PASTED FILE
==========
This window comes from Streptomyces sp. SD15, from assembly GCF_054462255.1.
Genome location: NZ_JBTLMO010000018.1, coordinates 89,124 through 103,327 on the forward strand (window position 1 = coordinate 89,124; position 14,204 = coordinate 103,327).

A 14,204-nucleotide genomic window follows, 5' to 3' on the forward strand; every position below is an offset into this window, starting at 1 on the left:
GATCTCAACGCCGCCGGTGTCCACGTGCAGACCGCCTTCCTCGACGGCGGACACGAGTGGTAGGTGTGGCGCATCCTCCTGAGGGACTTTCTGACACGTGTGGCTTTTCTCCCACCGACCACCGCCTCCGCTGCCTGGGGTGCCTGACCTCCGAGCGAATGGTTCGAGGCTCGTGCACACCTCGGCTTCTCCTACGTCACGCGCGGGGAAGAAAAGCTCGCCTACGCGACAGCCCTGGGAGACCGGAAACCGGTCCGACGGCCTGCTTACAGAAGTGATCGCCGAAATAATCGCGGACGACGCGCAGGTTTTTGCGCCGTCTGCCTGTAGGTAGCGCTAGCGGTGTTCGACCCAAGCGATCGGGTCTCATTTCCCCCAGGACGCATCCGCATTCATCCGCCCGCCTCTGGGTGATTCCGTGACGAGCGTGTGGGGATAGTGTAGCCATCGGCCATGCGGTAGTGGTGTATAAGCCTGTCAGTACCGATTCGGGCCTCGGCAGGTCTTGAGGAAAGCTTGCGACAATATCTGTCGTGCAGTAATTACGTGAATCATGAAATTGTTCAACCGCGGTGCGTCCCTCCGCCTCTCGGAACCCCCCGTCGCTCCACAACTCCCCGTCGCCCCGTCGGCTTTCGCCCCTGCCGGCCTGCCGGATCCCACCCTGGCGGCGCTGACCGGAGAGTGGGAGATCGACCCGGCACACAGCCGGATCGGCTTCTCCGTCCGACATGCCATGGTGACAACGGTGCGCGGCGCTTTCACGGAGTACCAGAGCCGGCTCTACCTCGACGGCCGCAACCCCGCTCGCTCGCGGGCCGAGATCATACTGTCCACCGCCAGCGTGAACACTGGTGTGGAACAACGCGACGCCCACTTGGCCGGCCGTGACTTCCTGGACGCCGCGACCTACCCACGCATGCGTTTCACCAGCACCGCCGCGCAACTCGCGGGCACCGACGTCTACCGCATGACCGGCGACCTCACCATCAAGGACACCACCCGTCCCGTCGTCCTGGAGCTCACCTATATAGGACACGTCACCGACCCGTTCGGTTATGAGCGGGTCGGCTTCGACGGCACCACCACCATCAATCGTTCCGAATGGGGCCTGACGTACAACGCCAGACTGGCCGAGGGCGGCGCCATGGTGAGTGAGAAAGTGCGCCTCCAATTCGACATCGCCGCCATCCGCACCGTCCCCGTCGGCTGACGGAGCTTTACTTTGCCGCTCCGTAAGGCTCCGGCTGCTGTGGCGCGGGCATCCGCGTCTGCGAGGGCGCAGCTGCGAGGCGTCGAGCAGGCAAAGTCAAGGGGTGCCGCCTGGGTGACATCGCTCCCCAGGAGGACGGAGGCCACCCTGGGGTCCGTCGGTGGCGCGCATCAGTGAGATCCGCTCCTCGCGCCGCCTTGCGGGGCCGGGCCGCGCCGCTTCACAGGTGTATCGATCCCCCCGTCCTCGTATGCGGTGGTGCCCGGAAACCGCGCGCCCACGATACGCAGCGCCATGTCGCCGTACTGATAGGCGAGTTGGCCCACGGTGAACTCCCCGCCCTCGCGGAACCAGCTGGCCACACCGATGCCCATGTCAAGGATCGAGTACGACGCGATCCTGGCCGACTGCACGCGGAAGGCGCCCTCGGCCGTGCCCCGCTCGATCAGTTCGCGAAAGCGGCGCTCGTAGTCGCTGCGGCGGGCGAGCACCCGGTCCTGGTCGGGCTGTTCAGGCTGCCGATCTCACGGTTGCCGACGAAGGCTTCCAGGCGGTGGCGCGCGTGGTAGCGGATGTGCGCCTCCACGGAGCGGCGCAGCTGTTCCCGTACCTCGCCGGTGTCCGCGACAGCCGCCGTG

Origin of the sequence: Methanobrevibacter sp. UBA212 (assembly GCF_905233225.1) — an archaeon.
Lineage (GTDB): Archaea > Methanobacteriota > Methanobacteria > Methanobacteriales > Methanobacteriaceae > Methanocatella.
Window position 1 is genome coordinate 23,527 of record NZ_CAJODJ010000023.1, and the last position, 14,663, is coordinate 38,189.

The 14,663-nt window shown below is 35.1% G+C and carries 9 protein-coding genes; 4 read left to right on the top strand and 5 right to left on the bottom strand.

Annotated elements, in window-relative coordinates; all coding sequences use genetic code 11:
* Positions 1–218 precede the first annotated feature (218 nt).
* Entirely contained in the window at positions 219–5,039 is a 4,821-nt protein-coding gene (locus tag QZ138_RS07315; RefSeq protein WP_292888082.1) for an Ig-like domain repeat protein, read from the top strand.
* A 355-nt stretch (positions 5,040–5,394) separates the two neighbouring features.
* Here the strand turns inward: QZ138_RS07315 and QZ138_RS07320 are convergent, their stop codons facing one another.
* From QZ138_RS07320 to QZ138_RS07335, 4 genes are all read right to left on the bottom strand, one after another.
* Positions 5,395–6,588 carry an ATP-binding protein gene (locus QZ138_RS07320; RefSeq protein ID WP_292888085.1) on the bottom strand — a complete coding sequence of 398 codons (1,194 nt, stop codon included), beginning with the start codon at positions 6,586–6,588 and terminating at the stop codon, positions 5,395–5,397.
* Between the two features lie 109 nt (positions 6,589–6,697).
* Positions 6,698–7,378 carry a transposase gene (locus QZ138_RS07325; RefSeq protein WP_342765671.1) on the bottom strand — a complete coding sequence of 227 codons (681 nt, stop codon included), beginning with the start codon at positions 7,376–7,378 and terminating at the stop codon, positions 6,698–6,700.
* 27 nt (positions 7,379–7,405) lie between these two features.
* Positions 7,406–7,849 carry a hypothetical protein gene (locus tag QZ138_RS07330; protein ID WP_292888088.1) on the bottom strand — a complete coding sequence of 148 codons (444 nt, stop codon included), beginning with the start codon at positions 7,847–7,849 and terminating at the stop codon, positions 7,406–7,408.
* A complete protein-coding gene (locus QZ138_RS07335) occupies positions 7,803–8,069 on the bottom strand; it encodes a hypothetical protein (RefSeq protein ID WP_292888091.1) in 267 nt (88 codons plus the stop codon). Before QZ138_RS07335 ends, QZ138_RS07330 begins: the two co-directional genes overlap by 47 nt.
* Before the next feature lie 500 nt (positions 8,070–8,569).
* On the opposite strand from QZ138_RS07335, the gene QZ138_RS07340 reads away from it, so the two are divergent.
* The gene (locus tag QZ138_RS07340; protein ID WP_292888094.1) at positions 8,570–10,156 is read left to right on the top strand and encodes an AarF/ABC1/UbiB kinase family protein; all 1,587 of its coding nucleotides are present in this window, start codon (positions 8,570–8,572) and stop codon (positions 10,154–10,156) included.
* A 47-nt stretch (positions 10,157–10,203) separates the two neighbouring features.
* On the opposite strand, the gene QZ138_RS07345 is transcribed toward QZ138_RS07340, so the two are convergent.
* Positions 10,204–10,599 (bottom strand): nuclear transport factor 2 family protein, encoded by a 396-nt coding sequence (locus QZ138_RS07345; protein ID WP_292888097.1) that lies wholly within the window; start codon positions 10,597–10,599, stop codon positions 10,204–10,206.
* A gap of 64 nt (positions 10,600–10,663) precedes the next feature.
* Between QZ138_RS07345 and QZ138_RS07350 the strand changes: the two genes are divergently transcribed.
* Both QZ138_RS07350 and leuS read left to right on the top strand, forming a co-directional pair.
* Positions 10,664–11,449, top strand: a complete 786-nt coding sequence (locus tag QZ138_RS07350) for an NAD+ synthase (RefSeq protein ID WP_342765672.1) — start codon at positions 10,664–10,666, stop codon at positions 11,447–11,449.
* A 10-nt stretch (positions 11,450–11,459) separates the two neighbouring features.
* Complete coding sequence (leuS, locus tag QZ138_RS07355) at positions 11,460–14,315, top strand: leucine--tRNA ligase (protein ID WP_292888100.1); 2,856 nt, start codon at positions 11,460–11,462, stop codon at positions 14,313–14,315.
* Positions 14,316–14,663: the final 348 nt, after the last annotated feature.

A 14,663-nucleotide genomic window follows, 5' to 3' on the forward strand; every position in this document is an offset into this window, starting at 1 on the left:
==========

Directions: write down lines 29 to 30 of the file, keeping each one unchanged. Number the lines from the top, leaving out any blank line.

* Both QZ138_RS07350 and leuS read left to right on the top strand, forming a co-directional pair.
* Positions 10,664–11,449, top strand: a complete 786-nt coding sequence (locus tag QZ138_RS07350) for an NAD+ synthase (RefSeq protein ID WP_342765672.1) — start codon at positions 10,664–10,666, stop codon at positions 11,447–11,449.